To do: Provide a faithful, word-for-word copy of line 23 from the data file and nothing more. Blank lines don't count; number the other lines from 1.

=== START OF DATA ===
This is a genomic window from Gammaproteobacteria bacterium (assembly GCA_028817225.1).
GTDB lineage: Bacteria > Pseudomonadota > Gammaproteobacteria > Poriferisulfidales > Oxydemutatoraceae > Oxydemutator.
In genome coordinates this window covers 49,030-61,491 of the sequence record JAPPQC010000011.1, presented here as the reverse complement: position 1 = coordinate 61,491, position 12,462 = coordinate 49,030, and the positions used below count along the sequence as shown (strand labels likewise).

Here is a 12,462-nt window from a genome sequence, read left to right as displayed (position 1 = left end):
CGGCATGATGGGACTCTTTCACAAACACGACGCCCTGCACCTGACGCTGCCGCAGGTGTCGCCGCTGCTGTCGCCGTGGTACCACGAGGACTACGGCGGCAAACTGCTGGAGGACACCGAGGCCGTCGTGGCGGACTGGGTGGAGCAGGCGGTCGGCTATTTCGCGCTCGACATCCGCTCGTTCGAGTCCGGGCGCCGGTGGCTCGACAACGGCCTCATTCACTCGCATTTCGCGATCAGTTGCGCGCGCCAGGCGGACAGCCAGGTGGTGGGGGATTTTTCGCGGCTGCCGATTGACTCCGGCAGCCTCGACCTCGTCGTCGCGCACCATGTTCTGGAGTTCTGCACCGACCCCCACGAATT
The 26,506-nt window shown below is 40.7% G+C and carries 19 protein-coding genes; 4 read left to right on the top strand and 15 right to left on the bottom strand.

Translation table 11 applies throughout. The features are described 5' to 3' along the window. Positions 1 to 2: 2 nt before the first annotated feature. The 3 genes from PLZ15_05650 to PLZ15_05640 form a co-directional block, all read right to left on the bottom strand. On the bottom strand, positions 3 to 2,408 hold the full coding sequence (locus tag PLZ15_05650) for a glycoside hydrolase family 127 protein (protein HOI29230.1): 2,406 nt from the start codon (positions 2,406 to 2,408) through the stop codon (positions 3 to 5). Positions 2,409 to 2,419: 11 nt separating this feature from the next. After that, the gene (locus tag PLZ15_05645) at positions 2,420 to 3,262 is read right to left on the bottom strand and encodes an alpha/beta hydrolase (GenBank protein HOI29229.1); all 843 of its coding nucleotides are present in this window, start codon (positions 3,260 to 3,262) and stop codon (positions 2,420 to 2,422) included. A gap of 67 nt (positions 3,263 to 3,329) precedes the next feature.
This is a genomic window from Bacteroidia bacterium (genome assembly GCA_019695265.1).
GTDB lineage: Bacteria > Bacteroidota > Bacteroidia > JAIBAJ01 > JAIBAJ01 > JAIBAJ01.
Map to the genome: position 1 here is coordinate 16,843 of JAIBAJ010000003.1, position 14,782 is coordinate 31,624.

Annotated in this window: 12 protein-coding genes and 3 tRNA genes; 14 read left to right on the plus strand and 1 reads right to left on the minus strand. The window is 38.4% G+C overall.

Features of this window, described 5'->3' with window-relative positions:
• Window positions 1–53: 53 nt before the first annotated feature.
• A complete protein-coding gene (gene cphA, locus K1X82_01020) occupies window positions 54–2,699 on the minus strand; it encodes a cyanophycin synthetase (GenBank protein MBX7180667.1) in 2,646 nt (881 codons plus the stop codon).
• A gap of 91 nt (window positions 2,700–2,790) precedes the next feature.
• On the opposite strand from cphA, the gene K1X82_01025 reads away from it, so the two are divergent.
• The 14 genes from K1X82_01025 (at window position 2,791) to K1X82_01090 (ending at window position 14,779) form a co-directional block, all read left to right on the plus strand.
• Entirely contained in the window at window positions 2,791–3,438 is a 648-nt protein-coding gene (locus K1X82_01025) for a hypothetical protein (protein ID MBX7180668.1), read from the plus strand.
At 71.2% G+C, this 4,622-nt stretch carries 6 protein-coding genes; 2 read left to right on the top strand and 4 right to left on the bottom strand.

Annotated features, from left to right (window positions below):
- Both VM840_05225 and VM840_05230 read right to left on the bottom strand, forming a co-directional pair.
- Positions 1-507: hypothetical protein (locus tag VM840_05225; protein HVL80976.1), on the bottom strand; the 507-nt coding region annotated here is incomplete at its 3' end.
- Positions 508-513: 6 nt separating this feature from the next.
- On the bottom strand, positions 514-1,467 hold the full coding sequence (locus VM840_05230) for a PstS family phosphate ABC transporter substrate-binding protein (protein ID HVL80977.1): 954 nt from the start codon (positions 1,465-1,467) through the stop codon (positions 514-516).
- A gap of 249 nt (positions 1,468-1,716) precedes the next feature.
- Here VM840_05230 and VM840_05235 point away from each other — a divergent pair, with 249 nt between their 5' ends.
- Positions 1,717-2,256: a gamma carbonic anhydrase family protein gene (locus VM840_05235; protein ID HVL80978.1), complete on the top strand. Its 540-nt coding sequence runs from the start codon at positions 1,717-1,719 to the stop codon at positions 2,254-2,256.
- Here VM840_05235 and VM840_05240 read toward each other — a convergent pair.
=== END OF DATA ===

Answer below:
- Positions 508-513: 6 nt separating this feature from the next.